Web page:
Though Amazon prohibits the sale of items that “promote or glorify hatred, violence, and racial, sexual, or religious intolerance,” it seems surprisingly easy for racist products to slip through the cracks. On Amazon Prime Day — Tuesday, July 17 — protesters gathered outside New York’s Javits Center to protest Amazon continuing to profit off of “products that convey messages of anti-Semitism, white supremacy, and other hate.”
Assembling giant wall of Amazon boxes labeled Prime Hate to protest Amazon profiting off of white supremacist sales. Here at @q_amazonwebserv summit. #primedayofaction #primedforhate pic.twitter.com/tBTW9bNiNh— deborah axt (@DebAxt) July 17, 2018
The protest was organized by Make The Road NY, an immigrant-rights advocacy group based in New York City. They were likely inspired by a report, published by the Partnership for Working Families and the Action Center on Race and the Economy, which showed how little Amazon did to enforce its anti-hate policies. Subsequently, Amazon had been selling (and profiting off of) Neo-Nazi paraphernalia.
A spokesperson for Amazon told Business Insider:
Third-party sellers who use our Marketplace service must follow our guidelines and those who don’t are subject to swift action including potential removal of their account.
Protesters brought some examples of products that had, apparently, sidestepped the rules:
These are actual items for sale on @Amazon. It’s UNACCEPTABLE for the largest platform in the world to profit from and facilitate the sale of white supremacist and nazi merchandise.— Make the Road NY (@MaketheRoadNY) July 17, 2018
We are here to say ENOUGH! #PrimedForHate #PrimeDayofAction pic.twitter.com/XfrcTVO74t
It's time for @amazon to #StopDeliveringHate! I'm standing with @TishJames @RWDSU @MaketheRoadNY @nychange @ALIGNny on #PrimeDay to say the world's largest marketplace is no place for hate propaganda. #primedayofaction pic.twitter.com/abPrKEiQ6s— Scott M. Stringer (@NYCComptroller) July 17, 2018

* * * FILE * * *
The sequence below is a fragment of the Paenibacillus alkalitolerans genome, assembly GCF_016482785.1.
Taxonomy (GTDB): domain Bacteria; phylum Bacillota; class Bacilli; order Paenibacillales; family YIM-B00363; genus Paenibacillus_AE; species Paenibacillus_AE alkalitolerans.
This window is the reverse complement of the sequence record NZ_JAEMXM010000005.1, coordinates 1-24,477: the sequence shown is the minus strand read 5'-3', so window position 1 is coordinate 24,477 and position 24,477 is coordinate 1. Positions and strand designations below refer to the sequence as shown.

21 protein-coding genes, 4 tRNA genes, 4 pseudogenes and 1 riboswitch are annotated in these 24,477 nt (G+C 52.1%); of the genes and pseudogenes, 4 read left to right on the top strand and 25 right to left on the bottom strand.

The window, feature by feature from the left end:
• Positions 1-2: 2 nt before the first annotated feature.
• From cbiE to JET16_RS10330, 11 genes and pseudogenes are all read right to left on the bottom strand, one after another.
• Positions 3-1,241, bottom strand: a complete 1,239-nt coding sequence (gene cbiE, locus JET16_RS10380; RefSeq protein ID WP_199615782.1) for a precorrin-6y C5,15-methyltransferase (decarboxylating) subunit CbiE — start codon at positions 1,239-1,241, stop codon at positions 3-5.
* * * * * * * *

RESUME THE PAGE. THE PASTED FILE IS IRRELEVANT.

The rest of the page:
And this protest was only one of many inspired by Prime Day nationwide. Though the protesters outside the Javits Center were focused on Amazon’s sales of racist products, others hoped to draw attention to the company’s “working environment and tax policies.”
Reminder to not use or even open the Amazon website today, and to try to avoid their subsidiaries (such as Whole Foods, Audible, ComiXology, etc.) - strikes are happening today and have been occurring for the last several days to protest cruel and exploitative working conditions.— Deerheart (@WesDaviesArts) July 16, 2018
Hey!!! It’s the 16th and that means it’s Amazon Prime Day. If you’re able to, show solidarity for the worker protests by refraining from visiting/buying from the site today. Just 24 hours!— Wafer??? (@WaferBiscuits) July 16, 2018
Nearly 1,800 #Amazon workers in Spain went on strike Monday during #PrimeDay, and thousands more in Germany are expected to walk off the job today, the 2nd day of the 36-hour sale. They're calling for better working conditions, pay and health benefits. https://t.co/JNcUtJIw7M— UFCW (@UFCW) July 17, 2018
Amazon should work on these issues before they hurt their bottom line.